Diana Fenney - Batik Method of Painting

 Batik can be worked on many surfaces; cloth, paper, canvas and some plastics. Diana used ‘Tissuetex’,  a long-staple abaca tissue for her demonstration, together with water-soluble, light-fast dyes.  Like watercolour, the work is painted from the lightest tones through to the darkest. The palest dyes required are applied first and dried thoroughly.

 Hot wax ( at 78 degrees ) is then painted on to the areas which are to be kept pale. These waxed areas are then protected from further dye and the darker areas are gradually built up, waxed and then dyed. When finished, the wax is partially removed by ironing between old newspapers ( the ink on new papers may be absorbed by the wax on the painting ). It is essential to make sure that the whole of the picture is covered with wax as it changes the tone of the dye slightly and un-waxed areas may be very noticeable.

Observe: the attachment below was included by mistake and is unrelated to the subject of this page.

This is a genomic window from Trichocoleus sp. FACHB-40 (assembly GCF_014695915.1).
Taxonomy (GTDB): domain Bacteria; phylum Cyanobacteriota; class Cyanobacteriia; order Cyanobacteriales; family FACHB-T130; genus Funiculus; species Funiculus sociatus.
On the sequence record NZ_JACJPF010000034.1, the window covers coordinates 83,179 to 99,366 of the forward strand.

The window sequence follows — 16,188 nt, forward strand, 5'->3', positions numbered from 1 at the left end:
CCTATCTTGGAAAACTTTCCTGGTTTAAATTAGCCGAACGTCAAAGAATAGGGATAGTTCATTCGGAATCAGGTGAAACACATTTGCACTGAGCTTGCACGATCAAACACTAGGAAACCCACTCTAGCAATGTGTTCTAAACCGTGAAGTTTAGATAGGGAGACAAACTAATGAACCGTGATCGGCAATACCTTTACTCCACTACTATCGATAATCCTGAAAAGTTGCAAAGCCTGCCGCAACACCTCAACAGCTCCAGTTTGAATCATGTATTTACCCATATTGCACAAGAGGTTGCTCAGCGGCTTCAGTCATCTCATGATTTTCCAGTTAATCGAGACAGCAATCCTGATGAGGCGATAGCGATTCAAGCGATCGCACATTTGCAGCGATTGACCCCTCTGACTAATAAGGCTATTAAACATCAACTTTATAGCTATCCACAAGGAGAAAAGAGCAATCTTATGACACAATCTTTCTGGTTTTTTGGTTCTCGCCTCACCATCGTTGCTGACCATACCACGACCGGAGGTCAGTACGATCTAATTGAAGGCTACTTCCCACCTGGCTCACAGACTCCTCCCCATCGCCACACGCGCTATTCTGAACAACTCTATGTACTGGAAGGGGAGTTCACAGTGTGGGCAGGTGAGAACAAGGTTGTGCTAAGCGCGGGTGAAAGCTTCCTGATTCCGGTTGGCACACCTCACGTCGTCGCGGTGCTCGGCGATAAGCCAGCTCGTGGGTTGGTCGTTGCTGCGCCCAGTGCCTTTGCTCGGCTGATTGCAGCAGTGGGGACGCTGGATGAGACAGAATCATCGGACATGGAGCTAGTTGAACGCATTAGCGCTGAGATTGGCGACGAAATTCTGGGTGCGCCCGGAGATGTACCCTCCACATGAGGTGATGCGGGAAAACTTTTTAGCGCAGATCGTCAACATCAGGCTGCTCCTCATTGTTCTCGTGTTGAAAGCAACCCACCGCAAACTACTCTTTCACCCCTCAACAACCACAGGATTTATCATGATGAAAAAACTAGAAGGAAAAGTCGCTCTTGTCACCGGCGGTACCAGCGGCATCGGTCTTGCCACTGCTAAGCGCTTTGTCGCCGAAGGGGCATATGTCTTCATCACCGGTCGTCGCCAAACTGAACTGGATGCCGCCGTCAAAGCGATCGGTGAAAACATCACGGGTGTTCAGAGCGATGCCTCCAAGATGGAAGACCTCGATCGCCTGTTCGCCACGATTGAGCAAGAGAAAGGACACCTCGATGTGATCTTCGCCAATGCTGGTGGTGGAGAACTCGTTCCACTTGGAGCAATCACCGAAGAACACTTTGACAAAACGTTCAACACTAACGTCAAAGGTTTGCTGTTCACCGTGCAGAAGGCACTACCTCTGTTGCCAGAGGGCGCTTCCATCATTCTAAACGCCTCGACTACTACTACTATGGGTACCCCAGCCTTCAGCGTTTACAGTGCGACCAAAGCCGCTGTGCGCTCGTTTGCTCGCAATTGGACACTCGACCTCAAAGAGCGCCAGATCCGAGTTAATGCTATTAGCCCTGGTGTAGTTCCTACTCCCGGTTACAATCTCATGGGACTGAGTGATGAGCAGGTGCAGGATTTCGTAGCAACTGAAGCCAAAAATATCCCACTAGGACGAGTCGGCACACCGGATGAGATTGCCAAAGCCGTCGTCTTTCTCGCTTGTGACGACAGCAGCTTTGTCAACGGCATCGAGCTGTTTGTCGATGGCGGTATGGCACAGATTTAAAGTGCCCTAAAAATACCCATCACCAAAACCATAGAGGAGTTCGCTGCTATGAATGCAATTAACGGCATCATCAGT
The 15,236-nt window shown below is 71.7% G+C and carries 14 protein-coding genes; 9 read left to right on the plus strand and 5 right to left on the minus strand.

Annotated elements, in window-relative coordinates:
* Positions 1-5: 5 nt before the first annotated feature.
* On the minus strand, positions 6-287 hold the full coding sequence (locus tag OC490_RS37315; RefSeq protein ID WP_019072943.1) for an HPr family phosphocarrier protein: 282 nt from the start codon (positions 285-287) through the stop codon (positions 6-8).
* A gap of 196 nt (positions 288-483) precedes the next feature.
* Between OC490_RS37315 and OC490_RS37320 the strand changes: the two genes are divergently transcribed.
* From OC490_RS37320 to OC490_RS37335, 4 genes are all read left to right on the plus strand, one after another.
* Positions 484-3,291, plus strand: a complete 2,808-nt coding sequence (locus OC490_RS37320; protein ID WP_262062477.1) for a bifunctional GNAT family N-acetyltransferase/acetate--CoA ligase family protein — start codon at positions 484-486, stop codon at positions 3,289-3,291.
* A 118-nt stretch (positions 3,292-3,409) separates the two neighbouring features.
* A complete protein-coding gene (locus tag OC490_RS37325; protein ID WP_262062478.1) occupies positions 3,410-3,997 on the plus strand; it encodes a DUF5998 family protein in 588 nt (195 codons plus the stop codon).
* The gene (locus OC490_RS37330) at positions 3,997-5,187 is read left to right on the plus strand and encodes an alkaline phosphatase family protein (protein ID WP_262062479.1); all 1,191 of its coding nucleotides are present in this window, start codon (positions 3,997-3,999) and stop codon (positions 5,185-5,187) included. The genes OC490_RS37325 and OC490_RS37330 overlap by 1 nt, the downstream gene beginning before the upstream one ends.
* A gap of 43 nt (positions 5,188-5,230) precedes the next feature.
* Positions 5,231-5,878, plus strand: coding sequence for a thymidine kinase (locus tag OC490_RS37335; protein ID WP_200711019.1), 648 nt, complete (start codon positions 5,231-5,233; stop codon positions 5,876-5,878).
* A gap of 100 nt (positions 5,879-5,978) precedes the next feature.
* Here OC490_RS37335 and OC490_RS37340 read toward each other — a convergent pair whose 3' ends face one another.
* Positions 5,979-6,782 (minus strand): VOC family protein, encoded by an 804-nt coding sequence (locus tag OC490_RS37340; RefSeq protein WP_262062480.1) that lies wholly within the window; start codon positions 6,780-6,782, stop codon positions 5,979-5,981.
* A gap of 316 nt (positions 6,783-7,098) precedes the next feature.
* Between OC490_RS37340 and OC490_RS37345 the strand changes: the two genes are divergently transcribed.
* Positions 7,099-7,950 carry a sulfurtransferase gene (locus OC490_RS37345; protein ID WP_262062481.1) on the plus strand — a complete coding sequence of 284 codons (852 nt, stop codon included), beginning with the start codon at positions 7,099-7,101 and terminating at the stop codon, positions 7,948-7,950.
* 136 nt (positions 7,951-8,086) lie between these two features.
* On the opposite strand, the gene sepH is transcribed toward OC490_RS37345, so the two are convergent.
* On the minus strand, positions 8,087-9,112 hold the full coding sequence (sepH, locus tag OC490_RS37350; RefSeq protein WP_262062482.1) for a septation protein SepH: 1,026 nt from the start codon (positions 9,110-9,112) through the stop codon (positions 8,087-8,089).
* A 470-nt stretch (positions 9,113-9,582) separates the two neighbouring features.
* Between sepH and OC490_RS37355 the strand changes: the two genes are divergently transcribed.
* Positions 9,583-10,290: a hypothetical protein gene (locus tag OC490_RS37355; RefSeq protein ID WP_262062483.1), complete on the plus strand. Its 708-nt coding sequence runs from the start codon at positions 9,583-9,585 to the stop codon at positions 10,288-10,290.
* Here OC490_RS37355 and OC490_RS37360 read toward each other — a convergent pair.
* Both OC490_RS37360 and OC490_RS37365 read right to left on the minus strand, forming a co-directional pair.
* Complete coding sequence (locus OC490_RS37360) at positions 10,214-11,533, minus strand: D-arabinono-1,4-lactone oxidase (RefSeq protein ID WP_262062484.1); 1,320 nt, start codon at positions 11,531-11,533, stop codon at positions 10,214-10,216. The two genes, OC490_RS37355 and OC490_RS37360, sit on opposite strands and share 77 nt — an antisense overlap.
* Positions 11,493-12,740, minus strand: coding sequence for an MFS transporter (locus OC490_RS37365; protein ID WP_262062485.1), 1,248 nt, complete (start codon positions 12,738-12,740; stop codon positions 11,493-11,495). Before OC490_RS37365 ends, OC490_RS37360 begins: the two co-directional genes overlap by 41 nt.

The brilliance of the dyes and the wax finish, which is never entirely removed, gives Batik its unique vibrancy. The wax also means that the picture is very durable to light and harmful atmosphere.

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